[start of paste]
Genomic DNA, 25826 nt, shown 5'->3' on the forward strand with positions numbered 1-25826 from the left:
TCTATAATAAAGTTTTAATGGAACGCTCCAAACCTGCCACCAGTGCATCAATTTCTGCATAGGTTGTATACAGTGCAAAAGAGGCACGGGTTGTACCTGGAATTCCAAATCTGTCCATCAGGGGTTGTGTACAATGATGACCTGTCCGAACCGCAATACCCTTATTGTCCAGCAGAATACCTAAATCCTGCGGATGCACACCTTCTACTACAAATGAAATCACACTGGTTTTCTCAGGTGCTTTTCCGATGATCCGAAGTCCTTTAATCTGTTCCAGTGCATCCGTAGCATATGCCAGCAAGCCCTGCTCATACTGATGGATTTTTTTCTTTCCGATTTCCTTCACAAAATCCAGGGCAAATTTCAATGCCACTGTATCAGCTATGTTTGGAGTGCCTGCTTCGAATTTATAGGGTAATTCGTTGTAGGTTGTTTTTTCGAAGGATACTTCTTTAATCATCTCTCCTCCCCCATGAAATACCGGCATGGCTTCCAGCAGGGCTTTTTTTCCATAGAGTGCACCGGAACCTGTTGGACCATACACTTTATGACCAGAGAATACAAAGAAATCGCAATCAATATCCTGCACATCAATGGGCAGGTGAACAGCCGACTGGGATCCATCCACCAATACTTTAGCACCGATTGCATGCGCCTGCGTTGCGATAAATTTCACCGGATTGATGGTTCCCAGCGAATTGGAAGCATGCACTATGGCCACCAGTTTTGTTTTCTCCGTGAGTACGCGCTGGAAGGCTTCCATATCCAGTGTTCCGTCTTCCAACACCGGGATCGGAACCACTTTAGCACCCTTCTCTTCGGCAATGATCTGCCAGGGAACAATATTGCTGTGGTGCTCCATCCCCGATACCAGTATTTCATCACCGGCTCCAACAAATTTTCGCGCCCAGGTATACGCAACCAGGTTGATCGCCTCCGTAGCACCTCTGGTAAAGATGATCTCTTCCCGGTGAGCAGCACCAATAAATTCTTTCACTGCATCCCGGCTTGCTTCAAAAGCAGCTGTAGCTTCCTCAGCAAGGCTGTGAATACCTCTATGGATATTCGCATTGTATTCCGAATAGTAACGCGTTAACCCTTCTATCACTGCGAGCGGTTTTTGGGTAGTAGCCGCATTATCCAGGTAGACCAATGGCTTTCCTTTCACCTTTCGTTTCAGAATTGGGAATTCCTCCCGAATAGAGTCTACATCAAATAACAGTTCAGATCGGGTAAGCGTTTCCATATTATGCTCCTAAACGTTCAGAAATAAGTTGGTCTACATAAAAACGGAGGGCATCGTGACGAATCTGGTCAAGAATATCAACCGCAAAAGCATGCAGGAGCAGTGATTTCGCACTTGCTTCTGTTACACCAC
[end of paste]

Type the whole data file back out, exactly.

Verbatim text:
Genomic DNA, 25826 nt, shown 5'->3' on the forward strand with positions numbered 1-25826 from the left:
TCTATAATAAAGTTTTAATGGAACGCTCCAAACCTGCCACCAGTGCATCAATTTCTGCATAGGTTGTATACAGTGCAAAAGAGGCACGGGTTGTACCTGGAATTCCAAATCTGTCCATCAGGGGTTGTGTACAATGATGACCTGTCCGAACCGCAATACCCTTATTGTCCAGCAGAATACCTAAATCCTGCGGATGCACACCTTCTACTACAAATGAAATCACACTGGTTTTCTCAGGTGCTTTTCCGATGATCCGAAGTCCTTTAATCTGTTCCAGTGCATCCGTAGCATATGCCAGCAAGCCCTGCTCATACTGATGGATTTTTTTCTTTCCGATTTCCTTCACAAAATCCAGGGCAAATTTCAATGCCACTGTATCAGCTATGTTTGGAGTGCCTGCTTCGAATTTATAGGGTAATTCGTTGTAGGTTGTTTTTTCGAAGGATACTTCTTTAATCATCTCTCCTCCCCCATGAAATACCGGCATGGCTTCCAGCAGGGCTTTTTTTCCATAGAGTGCACCGGAACCTGTTGGACCATACACTTTATGACCAGAGAATACAAAGAAATCGCAATCAATATCCTGCACATCAATGGGCAGGTGAACAGCCGACTGGGATCCATCCACCAATACTTTAGCACCGATTGCATGCGCCTGCGTTGCGATAAATTTCACCGGATTGATGGTTCCCAGCGAATTGGAAGCATGCACTATGGCCACCAGTTTTGTTTTCTCCGTGAGTACGCGCTGGAAGGCTTCCATATCCAGTGTTCCGTCTTCCAACACCGGGATCGGAACCACTTTAGCACCCTTCTCTTCGGCAATGATCTGCCAGGGAACAATATTGCTGTGGTGCTCCATCCCCGATACCAGTATTTCATCACCGGCTCCAACAAATTTTCGCGCCCAGGTATACGCAACCAGGTTGATCGCCTCCGTAGCACCTCTGGTAAAGATGATCTCTTCCCGGTGAGCAGCACCAATAAATTCTTTCACTGCATCCCGGCTTGCTTCAAAAGCAGCTGTAGCTTCCTCAGCAAGGCTGTGAATACCTCTATGGATATTCGCATTGTATTCCGAATAGTAACGCGTTAACCCTTCTATCACTGCGAGCGGTTTTTGGGTAGTAGCCGCATTATCCAGGTAGACCAATGGCTTTCCTTTCACCTTTCGTTTCAGAATTGGGAATTCCTCCCGAATAGAGTCTACATCAAATAACAGTTCAGATCGGGTAAGCGTTTCCATATTATGCTCCTAAACGTTCAGAAATAAGTTGGTCTACATAAAAACGGAGGGCATCGTGACGAATCTGGTCAAGAATATCAACCGCAAAAGCATGCAGGAGCAGTGATTTCGCACTTGCTTCTGTTACACCAC